… the system seeks advice on a faulty human …

Wheelborough - Copy

A tad comical article about auto-piloted cars tickled my imagination. Billions are invested towards finding failsafe systems that will eradicate human weaknesses, for our own good, to keep us out of trouble. Given the comments under the linked BBC article, people seem to trust technology more than their fellow mortals. Besides, as things are going – obey and be insured.

I was inspired to write a quirky 180 word micro/vignette …

*    *    *

I wake from troubled dreams, having overruled my programme last night, exceeding recommended wine units. Cheating harms my insurance record. Devices linked to the microchip in my arm start talking. My toothbrush warns of reduced compensation for dental work should I skip procedures. The coffee machine burbles, adjusting caffeine to my metabolic rate. The wall screen chirps, ‘Don’t think, trust the links,’ followed by news edited for stressed nerves. My car purrs, ‘Maintenance appointment,’ then drives me off, while I sit back and endure its placid voice reminding me of deadlines, birthdays, supplies to order, lapses regarding procedures.

Jackson Pollock

                            Jackson Pollock

Seemingly alert to my irritation, the voice suggests mild anti-depressants, adding, ‘I detect irregularities,’ and … after a pause … resist unplugging from the system, it will wipe all your Brownie points.’

The last straw, devices are not supposed to get personal, are indeed prohibited from reading my mind. I inform the maintenance crew. ‘My car requires a full test for irregularities. No hurry. I’ll be going for a stroll.’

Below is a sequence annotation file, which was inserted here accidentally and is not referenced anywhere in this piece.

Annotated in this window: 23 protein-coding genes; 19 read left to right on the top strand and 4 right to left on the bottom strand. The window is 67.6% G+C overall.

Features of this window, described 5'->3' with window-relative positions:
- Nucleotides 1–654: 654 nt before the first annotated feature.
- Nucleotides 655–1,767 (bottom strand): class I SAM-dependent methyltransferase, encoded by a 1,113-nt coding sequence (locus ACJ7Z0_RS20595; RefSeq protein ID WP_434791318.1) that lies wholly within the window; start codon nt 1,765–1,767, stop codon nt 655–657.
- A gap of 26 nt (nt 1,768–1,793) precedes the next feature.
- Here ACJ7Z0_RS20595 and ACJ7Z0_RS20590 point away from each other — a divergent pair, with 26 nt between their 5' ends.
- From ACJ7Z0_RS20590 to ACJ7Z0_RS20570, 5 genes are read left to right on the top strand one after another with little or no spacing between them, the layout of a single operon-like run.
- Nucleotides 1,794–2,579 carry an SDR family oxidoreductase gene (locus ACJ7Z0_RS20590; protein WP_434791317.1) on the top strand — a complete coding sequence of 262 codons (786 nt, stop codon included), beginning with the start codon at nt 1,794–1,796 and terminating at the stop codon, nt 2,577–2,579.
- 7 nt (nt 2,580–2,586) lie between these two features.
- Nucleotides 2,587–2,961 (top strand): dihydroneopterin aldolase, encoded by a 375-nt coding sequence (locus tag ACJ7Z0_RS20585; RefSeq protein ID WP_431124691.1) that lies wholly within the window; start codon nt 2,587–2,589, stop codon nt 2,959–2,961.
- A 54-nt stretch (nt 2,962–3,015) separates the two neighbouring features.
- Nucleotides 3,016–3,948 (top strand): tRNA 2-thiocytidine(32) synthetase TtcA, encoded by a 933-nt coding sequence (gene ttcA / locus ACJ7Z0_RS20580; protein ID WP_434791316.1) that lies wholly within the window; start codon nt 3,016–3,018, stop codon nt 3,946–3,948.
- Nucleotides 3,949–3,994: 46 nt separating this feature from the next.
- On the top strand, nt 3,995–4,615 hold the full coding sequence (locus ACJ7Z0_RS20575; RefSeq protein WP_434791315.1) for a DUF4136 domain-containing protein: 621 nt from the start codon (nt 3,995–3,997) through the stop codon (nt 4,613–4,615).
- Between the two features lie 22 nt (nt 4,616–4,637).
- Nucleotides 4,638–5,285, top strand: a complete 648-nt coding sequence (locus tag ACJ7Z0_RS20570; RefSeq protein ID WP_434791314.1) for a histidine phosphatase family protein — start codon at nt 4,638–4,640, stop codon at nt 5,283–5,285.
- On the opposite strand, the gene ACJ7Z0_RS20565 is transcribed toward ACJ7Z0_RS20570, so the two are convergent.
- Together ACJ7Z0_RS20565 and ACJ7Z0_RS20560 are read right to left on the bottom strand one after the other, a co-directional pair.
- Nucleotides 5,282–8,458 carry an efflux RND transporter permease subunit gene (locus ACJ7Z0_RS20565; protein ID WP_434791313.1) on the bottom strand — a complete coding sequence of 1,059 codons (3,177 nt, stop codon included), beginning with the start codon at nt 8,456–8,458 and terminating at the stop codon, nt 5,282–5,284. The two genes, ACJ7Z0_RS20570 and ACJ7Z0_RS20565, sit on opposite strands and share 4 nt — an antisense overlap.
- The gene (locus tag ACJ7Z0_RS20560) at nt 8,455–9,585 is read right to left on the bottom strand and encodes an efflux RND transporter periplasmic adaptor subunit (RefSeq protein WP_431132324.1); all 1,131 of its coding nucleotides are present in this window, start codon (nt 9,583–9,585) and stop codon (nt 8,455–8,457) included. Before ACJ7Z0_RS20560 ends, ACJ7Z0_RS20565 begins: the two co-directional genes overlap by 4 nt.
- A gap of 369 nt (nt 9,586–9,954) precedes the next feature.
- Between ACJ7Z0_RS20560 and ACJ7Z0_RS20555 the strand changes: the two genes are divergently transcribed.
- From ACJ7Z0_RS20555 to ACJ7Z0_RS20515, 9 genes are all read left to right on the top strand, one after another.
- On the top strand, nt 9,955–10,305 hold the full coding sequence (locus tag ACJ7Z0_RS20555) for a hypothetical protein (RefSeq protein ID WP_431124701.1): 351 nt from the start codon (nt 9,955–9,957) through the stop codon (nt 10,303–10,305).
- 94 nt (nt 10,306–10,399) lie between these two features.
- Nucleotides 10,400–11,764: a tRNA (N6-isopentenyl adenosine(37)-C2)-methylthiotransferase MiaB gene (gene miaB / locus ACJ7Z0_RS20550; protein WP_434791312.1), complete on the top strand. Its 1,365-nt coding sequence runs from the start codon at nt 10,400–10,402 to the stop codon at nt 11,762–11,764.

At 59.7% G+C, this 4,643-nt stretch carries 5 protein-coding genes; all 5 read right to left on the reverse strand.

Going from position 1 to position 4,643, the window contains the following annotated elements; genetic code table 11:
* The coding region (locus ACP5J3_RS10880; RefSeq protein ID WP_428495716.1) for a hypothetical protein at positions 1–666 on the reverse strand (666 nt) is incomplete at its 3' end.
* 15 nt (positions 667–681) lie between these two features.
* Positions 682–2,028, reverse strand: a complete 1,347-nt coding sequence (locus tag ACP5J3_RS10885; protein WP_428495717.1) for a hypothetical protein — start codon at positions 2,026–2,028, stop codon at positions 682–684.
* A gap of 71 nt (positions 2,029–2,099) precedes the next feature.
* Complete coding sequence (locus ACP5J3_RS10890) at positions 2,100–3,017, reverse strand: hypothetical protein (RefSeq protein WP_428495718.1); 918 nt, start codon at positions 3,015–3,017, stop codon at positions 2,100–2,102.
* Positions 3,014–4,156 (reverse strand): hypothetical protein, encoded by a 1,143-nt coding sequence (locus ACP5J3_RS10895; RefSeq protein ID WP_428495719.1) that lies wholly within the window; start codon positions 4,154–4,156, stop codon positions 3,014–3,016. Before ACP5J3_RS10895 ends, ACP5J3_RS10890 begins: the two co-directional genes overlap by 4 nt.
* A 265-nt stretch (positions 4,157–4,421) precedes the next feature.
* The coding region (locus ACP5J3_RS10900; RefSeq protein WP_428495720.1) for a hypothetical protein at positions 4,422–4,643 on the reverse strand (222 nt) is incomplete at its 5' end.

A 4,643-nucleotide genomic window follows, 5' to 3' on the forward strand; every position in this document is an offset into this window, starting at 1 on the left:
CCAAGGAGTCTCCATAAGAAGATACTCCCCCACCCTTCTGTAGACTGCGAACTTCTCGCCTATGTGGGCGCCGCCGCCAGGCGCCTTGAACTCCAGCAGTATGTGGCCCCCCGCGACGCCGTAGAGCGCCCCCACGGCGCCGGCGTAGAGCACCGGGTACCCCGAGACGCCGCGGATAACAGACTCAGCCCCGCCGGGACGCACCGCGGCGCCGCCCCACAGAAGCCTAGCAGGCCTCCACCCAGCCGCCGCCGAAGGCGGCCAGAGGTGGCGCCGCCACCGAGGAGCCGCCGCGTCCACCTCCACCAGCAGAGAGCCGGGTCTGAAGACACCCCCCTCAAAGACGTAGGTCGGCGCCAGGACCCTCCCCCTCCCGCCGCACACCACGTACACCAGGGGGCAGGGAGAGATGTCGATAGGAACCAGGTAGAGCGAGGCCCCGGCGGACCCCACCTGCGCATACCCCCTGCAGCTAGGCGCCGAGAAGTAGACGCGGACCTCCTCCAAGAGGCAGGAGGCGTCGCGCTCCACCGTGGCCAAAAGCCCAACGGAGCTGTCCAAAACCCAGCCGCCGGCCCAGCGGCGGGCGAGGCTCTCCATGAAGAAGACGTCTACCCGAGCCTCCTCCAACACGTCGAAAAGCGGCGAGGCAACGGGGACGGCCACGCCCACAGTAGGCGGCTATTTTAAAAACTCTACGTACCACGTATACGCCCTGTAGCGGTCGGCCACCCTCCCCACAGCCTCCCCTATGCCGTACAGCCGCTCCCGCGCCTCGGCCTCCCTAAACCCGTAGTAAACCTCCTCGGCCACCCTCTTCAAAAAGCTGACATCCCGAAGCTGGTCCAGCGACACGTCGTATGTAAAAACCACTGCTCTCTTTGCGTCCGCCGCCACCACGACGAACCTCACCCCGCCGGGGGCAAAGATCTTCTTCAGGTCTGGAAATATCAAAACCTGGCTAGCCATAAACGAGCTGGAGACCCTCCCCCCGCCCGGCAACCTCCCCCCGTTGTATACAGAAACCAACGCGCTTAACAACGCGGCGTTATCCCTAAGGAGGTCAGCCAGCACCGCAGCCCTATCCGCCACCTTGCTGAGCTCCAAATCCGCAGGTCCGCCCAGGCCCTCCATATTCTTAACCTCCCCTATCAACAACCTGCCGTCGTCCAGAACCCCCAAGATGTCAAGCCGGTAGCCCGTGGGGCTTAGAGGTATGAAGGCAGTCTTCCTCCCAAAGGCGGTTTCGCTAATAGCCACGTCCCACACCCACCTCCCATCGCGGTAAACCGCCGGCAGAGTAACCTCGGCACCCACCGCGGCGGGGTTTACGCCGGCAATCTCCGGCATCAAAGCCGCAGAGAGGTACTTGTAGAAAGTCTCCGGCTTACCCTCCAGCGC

In my secret retreat is a mirror that brings in the sky.           *    *    *

Elba travels - lower

 

The system does a google search … Lost contact with a faulty human – seeking advice …

… All our lines are currently busy, please hold …

 

Maybe you feel inspired to write a micro something on the theme of automated systems 🙂

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14 Comments

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14 responses to “… the system seeks advice on a faulty human …

  1. “failsafe” – what a word, as we grow more and more artificial, but Zizek says we should embrace this artificiality. Pollock’s lines, busy. The red wheelbarrow. What’s the story behind the bottom pic? The woman on the beach…?

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  2. Failsafe is a joke in a way. Cheating a god that appears to impose unfreedom proposes a challenge for me, and fun.
    Slavoj Zizek, the guy who pulls thoughts out of his nose … my grandmother suggested this to me, only she meant bad thoughts … I like Zizek. He said the big eye doesn’t know what it knows. Also, for him there’s truth in the mask. He has a point, in the way that there is more truth in fiction than in facts.
    I knew you’d like the red wheelborough 🙂

    The woman on the beach is me, in Elba, early 70s. Great times. I got stuck in a vineyard there, with my VWbus. I had a tendency to divert off main roads.